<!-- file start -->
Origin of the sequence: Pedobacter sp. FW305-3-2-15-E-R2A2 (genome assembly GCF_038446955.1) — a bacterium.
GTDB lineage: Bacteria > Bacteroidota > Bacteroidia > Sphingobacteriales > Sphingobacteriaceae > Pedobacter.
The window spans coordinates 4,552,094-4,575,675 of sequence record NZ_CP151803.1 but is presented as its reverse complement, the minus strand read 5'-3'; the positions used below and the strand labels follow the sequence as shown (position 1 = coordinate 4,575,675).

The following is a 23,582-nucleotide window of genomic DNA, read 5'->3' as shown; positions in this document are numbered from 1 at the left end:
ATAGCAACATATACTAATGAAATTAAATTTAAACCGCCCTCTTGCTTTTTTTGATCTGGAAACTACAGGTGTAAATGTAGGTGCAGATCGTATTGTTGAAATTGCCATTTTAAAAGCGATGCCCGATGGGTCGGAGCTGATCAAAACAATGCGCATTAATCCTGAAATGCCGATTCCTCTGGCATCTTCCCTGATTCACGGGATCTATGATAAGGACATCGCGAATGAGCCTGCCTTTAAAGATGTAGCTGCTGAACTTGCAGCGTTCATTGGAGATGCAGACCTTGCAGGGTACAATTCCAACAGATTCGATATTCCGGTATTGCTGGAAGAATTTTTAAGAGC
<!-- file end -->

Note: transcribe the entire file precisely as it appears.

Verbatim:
Origin of the sequence: Pedobacter sp. FW305-3-2-15-E-R2A2 (genome assembly GCF_038446955.1) — a bacterium.
GTDB lineage: Bacteria > Bacteroidota > Bacteroidia > Sphingobacteriales > Sphingobacteriaceae > Pedobacter.
The window spans coordinates 4,552,094-4,575,675 of sequence record NZ_CP151803.1 but is presented as its reverse complement, the minus strand read 5'-3'; the positions used below and the strand labels follow the sequence as shown (position 1 = coordinate 4,575,675).

The following is a 23,582-nucleotide window of genomic DNA, read 5'->3' as shown; positions in this document are numbered from 1 at the left end:
ATAGCAACATATACTAATGAAATTAAATTTAAACCGCCCTCTTGCTTTTTTTGATCTGGAAACTACAGGTGTAAATGTAGGTGCAGATCGTATTGTTGAAATTGCCATTTTAAAAGCGATGCCCGATGGGTCGGAGCTGATCAAAACAATGCGCATTAATCCTGAAATGCCGATTCCTCTGGCATCTTCCCTGATTCACGGGATCTATGATAAGGACATCGCGAATGAGCCTGCCTTTAAAGATGTAGCTGCTGAACTTGCAGCGTTCATTGGAGATGCAGACCTTGCAGGGTACAATTCCAACAGATTCGATATTCCGGTATTGCTGGAAGAATTTTTAAGAGC